(Washington, DC) The Department of Consumer and Regulatory Affairs (DCRA) announced today the adoption of new regulations aimed at curbing the sale and use of synthetic drugs, which are often manufactured to evade law enforcement. The new regulations would allow the District to take enforcement action against a business that sells synthetic drugs consisting of substances identified on a controlled substances list or new variations and derivatives of those substances.
“Synthetic drugs present a danger to communities, especially to children. Use of these substances has been linked to severely adverse health effects, including death,” said Mayor Vincent C. Gray. “The District has already taken steps toward eliminating synthetic drugs from the District, and these regulations are the next phase of that.”
Synthetic drugs are manufactured substances intended to mimic the effects of illegal drugs such as marijuana, cocaine, methamphetamine, and ecstasy. Often, they are manufactured from substances that were not, at the time of manufacture, included on controlled substances lists. To stay ahead of law enforcement, manufacturers frequently change the composition of synthetic drugs, so that the products continue to be free of controlled substances at the time of manufacture. By the time a new substance can be added to controlled substances lists, manufacturers may have replaced it with something similar but new.
The District’s new regulations target the sale of substances that resemble synthetic drugs in appearance and effect. Government personnel could treat products that are exorbitantly expensive and contain unusual warnings as synthetic drugs. For example, regulators could deduce that one gram of glass cleaner selling for $50 and containing a warning “not for sale to minors” is a synthetic drug. If a business has any questions about a product that they are selling, the business can seek clarification from DCRA about whether the product qualifies as a synthetic drug.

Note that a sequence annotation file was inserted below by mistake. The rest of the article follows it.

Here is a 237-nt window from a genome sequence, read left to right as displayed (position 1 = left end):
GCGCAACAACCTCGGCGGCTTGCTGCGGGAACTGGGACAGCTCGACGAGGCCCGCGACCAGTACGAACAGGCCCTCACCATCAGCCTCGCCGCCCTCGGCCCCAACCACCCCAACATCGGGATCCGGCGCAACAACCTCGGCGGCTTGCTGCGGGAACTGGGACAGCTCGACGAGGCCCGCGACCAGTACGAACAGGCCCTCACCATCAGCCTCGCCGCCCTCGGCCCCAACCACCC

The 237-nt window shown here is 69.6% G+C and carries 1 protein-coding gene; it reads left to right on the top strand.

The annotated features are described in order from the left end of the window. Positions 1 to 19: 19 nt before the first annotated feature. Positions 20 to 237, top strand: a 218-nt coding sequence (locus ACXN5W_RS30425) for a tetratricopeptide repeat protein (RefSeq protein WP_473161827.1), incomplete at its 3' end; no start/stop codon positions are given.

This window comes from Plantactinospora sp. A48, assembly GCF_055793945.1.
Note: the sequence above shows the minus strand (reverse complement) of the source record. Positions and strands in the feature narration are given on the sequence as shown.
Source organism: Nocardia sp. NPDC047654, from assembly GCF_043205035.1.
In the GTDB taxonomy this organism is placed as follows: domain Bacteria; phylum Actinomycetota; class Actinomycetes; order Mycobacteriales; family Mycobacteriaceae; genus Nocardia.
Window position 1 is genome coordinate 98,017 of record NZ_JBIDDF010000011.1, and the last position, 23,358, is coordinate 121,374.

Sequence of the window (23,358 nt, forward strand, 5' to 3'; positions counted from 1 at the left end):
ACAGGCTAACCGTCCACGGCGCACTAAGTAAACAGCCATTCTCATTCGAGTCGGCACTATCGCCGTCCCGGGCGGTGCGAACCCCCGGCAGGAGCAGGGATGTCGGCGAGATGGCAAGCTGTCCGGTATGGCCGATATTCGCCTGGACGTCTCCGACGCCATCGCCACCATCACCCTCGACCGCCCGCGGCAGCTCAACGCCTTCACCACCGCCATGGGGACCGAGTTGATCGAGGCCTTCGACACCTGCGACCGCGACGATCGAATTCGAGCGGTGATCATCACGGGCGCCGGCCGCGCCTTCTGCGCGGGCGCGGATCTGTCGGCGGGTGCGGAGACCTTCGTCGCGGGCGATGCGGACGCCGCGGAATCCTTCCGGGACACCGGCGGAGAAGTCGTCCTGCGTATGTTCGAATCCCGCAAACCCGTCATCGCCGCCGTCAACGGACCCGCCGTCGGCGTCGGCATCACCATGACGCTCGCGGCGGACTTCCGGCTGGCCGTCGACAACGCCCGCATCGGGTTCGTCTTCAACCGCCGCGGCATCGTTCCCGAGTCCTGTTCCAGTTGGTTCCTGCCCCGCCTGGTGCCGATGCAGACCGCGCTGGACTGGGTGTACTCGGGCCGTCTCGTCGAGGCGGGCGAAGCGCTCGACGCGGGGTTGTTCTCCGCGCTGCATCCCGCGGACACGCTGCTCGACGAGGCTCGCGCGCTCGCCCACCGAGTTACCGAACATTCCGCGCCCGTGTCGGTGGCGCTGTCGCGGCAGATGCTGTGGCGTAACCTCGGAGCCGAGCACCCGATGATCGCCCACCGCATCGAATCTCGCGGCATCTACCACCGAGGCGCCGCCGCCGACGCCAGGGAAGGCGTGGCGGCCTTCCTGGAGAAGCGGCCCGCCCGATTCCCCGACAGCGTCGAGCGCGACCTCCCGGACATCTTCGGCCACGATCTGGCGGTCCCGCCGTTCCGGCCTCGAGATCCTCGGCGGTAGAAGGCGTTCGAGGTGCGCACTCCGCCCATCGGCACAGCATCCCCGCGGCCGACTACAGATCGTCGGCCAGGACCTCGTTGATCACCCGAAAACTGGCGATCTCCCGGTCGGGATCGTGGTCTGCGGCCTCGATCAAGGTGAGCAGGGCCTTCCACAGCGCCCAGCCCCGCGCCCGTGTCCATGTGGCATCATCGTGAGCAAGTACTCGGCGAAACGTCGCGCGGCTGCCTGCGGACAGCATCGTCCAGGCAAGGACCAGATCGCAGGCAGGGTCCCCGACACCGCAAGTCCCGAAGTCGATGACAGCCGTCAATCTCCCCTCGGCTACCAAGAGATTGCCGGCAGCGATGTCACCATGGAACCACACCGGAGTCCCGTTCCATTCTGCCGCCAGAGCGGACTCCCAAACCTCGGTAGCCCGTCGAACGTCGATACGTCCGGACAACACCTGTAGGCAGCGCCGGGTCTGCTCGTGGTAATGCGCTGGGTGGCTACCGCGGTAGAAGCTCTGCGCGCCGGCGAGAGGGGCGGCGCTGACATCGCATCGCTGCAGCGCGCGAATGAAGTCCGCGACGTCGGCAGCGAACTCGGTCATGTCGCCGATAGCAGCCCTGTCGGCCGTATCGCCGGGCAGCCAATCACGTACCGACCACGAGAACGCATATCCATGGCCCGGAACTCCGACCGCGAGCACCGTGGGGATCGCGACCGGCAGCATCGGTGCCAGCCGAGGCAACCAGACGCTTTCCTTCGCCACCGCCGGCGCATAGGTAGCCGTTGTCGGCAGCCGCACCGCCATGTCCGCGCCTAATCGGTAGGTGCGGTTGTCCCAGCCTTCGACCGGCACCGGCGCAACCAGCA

Under the new regulations, DCRA can potentially fine and revoke the license of any business making a prohibited sale. In concert with enforcement efforts, DCRA will also conduct an education campaign, so that businesses and consumers are well informed about the new regulations. First offenders will generally be given a warning, but upon subsequent violations, consequences will escalate quickly.
“Our goal is compliance, not shutting down businesses; some businesses may not fully realize what they are selling. We try to educate and engage first,” said DCRA Director Nicholas A. Majett. “Make no mistake, though, the continued sale of these substances, whether or not on a controlled substances list, will not be tolerated.”